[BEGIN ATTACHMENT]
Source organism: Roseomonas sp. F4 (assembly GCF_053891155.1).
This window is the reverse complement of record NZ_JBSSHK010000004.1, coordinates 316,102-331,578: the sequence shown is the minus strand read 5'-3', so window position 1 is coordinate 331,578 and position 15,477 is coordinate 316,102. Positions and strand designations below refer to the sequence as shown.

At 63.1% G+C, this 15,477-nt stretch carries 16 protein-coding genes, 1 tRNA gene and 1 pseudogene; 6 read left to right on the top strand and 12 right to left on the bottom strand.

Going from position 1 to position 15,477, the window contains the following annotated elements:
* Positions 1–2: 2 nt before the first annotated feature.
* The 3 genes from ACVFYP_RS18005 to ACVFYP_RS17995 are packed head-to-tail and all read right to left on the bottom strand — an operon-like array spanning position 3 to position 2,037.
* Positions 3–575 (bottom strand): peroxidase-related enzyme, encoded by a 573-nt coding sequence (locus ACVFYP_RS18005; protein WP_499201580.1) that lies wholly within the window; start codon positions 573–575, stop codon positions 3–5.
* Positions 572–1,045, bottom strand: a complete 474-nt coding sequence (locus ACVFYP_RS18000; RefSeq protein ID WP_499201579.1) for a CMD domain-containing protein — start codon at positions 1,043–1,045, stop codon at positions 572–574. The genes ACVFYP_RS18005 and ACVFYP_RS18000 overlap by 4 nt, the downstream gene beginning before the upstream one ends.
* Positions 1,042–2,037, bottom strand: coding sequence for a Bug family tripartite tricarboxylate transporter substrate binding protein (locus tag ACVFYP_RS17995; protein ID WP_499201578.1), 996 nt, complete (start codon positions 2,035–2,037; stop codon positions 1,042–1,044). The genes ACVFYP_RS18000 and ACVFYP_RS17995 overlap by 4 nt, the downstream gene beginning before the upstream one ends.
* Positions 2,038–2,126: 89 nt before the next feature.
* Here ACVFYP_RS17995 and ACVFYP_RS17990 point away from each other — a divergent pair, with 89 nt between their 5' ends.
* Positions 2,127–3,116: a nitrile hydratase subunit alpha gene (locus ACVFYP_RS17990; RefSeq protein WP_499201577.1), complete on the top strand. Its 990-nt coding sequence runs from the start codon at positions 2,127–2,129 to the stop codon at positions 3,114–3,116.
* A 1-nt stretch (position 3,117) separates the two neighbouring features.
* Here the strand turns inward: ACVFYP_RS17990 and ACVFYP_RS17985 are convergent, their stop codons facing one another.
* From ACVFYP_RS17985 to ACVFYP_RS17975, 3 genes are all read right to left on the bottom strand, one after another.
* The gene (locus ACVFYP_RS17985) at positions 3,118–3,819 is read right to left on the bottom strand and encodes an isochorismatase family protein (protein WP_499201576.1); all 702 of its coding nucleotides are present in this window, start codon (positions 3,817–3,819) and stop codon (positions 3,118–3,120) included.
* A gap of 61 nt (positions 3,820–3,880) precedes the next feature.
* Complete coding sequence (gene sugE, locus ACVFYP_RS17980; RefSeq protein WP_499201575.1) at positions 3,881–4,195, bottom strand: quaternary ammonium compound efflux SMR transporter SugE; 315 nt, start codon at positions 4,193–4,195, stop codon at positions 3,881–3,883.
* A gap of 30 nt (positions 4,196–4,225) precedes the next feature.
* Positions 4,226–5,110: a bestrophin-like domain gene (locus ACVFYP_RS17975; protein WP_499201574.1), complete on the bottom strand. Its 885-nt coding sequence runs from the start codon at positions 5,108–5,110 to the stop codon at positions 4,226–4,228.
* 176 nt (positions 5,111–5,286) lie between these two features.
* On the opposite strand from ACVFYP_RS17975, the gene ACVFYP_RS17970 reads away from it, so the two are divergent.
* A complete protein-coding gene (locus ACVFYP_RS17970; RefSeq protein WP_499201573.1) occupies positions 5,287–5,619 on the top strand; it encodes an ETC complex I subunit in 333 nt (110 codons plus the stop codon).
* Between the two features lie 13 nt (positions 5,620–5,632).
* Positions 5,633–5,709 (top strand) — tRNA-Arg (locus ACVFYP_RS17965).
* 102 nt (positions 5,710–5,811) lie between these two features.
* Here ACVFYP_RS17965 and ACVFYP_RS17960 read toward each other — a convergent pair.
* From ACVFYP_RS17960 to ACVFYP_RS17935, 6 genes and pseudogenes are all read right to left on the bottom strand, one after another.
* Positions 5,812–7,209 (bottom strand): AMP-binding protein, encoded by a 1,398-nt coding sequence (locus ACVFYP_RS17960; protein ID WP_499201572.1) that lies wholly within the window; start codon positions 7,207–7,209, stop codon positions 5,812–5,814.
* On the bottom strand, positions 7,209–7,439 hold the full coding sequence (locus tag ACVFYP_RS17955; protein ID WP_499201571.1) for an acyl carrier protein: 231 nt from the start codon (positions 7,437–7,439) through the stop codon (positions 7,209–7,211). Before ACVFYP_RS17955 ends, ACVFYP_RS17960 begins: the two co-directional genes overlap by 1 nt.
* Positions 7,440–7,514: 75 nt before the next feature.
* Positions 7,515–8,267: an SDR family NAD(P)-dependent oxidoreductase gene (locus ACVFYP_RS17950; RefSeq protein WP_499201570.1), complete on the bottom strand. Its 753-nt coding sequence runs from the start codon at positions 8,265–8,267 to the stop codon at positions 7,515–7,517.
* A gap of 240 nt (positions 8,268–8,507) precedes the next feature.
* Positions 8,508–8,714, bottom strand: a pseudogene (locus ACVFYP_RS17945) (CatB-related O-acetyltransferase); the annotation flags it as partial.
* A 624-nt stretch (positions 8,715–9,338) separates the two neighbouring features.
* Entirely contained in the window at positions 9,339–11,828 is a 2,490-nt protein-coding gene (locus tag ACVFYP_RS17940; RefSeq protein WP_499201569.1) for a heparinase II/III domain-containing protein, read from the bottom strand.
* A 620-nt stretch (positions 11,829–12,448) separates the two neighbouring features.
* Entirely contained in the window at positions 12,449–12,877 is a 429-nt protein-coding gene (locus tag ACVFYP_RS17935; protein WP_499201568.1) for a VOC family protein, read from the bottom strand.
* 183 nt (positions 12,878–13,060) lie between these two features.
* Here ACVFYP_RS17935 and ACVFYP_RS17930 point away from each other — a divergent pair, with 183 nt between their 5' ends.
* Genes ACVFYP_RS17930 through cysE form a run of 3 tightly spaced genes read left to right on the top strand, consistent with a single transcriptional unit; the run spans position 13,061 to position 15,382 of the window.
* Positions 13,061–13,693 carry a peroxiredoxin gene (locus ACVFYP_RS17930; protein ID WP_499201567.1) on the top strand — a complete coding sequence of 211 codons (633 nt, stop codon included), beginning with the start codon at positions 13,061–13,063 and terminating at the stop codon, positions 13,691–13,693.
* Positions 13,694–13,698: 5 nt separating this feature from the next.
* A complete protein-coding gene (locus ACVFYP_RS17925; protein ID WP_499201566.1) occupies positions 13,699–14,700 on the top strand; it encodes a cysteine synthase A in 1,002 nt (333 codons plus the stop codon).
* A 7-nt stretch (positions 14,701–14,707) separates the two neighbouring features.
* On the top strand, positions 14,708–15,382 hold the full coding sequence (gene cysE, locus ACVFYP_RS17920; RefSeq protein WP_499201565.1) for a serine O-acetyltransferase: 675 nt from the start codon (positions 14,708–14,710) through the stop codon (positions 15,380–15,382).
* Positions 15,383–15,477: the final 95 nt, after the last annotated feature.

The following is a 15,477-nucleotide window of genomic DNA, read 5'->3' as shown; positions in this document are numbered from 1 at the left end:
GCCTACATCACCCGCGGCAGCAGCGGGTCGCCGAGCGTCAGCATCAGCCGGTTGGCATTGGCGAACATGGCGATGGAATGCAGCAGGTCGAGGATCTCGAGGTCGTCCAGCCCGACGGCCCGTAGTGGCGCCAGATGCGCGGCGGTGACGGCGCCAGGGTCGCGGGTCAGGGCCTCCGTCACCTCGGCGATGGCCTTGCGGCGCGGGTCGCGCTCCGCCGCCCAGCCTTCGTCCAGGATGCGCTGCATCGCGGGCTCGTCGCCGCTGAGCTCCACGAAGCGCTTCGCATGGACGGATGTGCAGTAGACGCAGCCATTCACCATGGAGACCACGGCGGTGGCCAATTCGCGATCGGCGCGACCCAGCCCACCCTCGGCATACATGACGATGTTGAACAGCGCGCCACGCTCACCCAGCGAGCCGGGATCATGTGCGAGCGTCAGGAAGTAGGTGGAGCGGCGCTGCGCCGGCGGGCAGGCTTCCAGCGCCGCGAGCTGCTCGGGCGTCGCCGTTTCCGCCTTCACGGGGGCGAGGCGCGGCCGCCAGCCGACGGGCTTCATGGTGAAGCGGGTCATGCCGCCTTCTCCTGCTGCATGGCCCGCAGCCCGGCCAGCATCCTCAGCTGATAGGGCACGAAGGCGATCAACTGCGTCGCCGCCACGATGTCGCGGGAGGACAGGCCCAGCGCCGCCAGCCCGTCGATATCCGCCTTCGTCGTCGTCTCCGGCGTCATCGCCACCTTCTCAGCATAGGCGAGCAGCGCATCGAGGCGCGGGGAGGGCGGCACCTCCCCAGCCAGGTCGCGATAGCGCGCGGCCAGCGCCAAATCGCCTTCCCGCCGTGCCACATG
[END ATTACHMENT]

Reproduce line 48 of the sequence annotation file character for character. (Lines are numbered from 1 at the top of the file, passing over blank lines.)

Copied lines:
The following is a 15,477-nucleotide window of genomic DNA, read 5'->3' as shown; positions in this document are numbered from 1 at the left end: